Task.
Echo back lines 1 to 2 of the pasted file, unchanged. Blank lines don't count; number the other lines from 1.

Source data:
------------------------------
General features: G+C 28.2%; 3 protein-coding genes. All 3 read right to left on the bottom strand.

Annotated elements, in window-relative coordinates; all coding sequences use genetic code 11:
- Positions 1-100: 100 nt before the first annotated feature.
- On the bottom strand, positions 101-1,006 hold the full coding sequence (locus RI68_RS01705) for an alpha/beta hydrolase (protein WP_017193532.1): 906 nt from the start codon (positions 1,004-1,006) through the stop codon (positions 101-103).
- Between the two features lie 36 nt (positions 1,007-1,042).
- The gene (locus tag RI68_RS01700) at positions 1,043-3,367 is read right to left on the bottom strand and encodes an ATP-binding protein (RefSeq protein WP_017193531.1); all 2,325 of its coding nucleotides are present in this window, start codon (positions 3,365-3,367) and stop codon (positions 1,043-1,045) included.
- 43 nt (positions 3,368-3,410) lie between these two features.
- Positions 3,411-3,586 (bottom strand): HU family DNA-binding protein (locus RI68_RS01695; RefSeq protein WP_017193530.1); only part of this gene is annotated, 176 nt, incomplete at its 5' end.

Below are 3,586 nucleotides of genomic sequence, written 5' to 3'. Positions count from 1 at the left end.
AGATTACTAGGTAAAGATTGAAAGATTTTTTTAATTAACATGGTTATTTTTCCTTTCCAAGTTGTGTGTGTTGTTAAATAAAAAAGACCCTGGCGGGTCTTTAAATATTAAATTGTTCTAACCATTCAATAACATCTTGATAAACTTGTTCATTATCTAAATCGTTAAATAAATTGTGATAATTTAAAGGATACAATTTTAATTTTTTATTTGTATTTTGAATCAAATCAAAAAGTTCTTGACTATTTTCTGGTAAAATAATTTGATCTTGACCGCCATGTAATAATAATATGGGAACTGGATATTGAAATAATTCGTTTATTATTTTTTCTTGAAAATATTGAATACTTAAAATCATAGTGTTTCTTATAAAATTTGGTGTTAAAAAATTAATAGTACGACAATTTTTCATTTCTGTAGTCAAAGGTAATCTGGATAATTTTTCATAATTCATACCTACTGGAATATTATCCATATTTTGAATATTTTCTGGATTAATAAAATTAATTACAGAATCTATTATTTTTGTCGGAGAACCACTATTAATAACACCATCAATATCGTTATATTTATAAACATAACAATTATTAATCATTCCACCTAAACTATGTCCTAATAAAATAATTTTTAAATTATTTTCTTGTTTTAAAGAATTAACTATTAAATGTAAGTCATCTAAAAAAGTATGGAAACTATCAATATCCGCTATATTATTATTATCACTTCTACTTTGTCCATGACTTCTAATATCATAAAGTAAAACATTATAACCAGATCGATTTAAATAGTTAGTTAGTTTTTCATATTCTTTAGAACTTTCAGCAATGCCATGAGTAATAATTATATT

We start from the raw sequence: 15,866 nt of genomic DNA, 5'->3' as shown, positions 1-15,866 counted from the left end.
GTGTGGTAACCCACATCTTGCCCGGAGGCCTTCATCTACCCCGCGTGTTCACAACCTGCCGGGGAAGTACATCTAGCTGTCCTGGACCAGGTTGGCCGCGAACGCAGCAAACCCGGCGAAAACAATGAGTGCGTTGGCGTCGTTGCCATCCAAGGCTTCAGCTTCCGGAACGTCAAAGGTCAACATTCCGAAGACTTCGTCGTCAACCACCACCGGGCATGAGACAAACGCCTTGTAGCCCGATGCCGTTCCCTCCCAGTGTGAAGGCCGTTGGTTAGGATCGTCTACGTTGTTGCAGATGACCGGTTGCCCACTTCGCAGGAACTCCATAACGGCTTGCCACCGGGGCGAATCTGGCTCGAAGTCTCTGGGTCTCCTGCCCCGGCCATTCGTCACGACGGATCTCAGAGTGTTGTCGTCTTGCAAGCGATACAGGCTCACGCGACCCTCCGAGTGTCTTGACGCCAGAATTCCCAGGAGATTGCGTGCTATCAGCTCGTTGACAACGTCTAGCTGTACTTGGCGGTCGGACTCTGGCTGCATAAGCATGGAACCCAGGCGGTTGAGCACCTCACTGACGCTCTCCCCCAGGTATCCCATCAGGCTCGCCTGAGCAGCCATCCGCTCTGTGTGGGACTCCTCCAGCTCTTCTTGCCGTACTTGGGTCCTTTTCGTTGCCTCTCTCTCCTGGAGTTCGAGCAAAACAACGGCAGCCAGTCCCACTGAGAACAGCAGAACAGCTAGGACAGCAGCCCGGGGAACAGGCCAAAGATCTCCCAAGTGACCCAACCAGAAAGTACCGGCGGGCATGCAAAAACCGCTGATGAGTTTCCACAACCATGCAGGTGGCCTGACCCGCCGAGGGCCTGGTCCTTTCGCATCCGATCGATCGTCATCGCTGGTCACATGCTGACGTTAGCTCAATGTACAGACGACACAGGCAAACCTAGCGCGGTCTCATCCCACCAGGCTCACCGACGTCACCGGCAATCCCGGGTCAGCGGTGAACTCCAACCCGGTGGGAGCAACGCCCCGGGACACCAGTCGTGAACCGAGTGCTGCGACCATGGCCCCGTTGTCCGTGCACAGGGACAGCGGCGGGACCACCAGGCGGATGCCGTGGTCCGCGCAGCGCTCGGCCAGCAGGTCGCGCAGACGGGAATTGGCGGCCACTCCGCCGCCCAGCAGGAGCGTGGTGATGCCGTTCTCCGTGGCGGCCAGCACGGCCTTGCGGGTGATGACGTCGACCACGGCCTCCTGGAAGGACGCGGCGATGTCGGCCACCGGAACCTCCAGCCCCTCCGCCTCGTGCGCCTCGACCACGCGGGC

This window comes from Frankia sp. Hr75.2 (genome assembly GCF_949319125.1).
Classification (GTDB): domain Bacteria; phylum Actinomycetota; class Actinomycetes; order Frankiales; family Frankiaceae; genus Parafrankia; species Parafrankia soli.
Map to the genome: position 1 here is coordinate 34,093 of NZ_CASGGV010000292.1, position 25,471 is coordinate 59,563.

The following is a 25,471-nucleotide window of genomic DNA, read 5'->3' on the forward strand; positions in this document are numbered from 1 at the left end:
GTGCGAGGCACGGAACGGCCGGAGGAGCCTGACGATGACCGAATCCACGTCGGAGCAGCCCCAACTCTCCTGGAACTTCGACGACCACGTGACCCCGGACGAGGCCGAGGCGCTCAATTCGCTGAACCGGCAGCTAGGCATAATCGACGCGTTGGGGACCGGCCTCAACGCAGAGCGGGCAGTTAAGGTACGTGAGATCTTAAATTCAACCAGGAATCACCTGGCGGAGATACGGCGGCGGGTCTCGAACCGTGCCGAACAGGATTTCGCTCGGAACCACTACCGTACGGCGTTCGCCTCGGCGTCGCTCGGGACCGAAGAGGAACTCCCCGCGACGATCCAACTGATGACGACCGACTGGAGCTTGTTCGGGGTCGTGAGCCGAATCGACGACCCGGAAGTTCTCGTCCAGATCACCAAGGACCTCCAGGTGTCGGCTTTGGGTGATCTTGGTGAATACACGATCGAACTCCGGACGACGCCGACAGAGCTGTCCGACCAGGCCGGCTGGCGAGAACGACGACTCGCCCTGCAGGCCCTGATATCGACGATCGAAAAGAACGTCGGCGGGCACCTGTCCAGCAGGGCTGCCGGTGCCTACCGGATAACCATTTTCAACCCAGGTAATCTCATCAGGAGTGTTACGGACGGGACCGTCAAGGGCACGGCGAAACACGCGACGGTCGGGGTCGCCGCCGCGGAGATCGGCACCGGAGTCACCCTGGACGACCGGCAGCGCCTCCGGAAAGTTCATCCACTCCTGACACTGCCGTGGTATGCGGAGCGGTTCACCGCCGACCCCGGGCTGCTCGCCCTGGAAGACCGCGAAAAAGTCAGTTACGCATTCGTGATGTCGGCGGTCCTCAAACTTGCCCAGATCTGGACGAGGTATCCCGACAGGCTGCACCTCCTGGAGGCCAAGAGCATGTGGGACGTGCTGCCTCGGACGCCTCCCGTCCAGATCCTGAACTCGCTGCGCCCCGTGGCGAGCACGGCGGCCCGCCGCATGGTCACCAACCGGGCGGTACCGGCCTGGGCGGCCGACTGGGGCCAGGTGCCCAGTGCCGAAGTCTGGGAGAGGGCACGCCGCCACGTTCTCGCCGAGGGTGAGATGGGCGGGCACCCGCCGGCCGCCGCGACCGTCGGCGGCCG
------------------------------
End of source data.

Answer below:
General features: G+C 28.2%; 3 protein-coding genes. All 3 read right to left on the bottom strand.

Annotated elements, in window-relative coordinates; all coding sequences use genetic code 11: